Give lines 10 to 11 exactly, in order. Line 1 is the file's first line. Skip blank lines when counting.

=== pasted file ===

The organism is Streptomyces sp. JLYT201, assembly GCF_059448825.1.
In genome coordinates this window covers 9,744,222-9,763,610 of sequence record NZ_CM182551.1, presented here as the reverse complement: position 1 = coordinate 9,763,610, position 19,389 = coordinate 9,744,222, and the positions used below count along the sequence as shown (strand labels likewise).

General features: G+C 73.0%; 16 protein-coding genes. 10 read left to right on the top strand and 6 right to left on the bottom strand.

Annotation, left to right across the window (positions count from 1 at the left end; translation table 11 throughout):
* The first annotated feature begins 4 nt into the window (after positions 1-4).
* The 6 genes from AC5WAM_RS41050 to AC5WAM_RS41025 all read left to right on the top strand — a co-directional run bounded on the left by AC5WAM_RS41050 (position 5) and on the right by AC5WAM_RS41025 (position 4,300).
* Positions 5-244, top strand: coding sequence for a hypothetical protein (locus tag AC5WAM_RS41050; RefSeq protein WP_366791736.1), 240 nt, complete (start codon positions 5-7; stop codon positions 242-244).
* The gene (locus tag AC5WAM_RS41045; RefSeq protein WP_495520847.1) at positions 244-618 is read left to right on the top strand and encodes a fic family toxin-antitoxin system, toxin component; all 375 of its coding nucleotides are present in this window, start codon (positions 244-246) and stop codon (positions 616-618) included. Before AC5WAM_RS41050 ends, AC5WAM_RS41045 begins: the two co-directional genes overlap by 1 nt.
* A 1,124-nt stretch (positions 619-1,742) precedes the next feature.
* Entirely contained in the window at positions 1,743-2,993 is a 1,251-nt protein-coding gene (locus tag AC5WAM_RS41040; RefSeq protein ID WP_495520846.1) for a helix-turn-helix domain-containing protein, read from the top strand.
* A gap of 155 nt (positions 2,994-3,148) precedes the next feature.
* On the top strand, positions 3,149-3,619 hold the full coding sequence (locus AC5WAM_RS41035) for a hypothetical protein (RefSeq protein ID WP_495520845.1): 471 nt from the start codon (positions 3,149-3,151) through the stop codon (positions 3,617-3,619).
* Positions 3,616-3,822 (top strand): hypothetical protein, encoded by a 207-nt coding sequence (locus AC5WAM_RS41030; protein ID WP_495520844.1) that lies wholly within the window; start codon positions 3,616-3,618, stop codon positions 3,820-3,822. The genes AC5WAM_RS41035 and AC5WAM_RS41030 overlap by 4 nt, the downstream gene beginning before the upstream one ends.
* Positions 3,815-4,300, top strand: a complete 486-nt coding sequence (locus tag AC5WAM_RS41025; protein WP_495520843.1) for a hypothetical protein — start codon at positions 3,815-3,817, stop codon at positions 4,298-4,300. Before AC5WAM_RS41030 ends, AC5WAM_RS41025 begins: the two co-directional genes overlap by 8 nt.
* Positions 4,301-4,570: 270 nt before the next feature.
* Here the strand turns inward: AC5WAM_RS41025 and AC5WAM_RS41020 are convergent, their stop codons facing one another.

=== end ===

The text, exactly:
* Entirely contained in the window at positions 1,743-2,993 is a 1,251-nt protein-coding gene (locus tag AC5WAM_RS41040; RefSeq protein ID WP_495520846.1) for a helix-turn-helix domain-containing protein, read from the top strand.
* A gap of 155 nt (positions 2,994-3,148) precedes the next feature.